I'll check it out, thanks.

Quote:
Originally Posted by scrabbler1 View Post
I have a blob of money in an intermediate-term tax-free acount but with its NAV so high I would hesitate to add anything to it (I take its monthly dividends in cash because I use them towards my monthly expenses) because its NAV could fall by more than any tax-free interest could offset that drop in value. And in the 18 years I have been in this fund I have found that when the NAV falls, it falls very quickly.
Falling very quickly is way too scary! A slow decline not good but at least I could decide to get out.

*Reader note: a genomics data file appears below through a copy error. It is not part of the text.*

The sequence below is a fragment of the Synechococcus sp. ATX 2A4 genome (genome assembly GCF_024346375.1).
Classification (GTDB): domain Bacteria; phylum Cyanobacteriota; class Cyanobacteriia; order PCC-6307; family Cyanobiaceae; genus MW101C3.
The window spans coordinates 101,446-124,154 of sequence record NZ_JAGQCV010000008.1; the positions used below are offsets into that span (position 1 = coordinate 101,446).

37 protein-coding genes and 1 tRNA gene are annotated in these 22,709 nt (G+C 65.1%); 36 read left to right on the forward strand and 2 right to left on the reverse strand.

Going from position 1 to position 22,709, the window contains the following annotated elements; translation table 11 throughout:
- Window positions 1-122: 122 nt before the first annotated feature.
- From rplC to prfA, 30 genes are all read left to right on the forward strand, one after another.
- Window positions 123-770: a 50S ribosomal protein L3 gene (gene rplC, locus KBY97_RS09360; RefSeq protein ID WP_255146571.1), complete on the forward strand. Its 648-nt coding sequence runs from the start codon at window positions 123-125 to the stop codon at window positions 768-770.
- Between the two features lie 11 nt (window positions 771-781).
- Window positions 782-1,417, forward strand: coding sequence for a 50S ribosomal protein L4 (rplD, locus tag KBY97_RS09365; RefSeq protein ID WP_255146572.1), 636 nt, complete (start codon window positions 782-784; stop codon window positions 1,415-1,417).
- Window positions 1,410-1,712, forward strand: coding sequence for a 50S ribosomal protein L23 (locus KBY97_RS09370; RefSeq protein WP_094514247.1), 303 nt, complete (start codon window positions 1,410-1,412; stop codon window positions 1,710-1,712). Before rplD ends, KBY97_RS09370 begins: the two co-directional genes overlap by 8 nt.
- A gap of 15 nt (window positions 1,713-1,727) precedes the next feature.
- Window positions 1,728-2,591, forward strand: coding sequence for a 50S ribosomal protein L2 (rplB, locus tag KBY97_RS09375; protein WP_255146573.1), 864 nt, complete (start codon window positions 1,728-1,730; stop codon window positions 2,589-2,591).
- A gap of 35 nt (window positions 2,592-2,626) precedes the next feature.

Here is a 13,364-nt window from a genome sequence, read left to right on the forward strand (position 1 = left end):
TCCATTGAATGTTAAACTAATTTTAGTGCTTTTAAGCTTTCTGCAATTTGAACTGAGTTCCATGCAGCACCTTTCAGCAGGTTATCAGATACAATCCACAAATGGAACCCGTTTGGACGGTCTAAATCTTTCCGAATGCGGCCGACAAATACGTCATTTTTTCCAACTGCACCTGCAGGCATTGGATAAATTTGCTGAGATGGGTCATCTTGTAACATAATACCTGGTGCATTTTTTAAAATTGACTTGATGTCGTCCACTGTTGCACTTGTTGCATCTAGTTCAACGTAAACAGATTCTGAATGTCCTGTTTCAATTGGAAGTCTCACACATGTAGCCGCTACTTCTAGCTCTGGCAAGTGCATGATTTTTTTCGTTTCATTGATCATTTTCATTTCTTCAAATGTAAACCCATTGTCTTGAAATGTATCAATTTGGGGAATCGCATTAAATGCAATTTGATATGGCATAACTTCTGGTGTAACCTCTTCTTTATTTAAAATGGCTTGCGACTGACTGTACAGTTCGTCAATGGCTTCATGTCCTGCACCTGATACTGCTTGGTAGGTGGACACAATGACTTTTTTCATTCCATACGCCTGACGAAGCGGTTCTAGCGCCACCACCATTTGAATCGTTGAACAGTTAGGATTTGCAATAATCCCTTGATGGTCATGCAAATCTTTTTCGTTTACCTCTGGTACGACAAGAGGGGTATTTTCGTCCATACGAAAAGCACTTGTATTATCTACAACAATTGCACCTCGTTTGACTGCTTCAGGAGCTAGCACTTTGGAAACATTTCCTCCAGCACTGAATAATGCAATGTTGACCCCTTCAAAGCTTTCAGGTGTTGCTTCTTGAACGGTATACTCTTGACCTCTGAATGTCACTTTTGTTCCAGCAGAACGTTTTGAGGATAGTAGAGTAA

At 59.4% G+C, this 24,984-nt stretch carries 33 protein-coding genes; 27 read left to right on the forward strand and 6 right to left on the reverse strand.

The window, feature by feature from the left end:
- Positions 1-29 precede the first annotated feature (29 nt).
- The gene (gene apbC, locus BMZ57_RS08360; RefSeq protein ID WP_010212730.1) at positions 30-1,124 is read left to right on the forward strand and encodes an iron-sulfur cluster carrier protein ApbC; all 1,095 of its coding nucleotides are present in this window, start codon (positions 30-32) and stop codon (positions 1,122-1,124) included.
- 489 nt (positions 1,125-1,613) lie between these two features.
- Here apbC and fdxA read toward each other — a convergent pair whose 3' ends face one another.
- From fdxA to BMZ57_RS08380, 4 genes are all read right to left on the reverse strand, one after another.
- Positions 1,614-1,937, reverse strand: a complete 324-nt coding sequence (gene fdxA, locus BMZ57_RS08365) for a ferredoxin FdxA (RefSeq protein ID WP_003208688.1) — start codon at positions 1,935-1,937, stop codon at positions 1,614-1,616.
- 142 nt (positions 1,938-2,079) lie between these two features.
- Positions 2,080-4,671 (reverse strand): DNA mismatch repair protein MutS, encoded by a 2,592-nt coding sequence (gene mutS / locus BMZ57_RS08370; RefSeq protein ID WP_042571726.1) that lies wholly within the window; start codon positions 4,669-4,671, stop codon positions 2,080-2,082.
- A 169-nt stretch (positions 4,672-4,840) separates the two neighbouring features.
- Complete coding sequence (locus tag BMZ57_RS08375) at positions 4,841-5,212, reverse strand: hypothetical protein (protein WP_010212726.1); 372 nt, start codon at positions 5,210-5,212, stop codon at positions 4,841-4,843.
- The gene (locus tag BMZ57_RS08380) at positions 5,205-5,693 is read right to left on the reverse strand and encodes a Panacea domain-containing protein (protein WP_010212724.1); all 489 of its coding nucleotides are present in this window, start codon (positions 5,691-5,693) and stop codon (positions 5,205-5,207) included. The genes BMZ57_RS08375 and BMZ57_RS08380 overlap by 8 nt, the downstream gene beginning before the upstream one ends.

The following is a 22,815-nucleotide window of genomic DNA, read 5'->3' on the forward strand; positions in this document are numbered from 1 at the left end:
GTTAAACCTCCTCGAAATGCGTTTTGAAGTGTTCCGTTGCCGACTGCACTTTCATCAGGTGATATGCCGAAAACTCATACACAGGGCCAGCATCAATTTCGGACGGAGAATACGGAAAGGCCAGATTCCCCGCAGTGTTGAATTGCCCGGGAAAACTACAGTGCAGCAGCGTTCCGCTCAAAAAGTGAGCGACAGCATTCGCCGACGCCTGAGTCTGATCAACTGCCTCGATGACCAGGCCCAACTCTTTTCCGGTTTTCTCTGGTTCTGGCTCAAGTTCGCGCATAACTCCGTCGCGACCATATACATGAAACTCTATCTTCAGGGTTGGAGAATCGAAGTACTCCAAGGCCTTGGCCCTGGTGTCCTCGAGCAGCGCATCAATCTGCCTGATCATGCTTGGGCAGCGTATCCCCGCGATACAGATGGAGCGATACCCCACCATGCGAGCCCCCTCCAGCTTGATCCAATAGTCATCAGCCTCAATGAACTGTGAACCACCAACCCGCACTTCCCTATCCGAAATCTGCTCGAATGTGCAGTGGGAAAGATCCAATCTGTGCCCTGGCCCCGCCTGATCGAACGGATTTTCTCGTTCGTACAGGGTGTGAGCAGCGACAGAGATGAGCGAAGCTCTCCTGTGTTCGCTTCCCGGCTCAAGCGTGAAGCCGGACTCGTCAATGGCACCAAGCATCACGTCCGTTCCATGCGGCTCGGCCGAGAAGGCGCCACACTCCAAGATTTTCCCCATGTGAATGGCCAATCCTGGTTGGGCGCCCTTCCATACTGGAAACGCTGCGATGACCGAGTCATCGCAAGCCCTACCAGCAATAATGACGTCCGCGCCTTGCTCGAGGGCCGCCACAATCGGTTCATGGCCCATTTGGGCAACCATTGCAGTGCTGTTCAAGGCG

The Ally savings account and the Vanguard fund are not the same thing I fully understand that. I know Ally is stable and insured whereas the other can suffer cap loss and is not insured. The big run up last year must be due to cap appreciation being at 52 week high it is not attractive even with the tax free return cuz it's unlikely to return 9.6% again this year, presently the yield is 1.96%.
__________________
veremchuka is offline   Reply With Quote
Old 01-29-2012, 03:47 PM   #6
Thinks s/he gets paid by the post
Spanky's Avatar
 
Join Date: Dec 2004
Location: Minneapolis
Posts: 4,046
Quote:
This would be a holding for a year or 2 not a long term holding.
VWSTX, short term tax exempt has an average duration of 1 year.
__________________
May we live in peace and harmony and be free from all human sufferings.
Spanky is offline   Reply With Quote
Old 01-29-2012, 03:54 PM   #7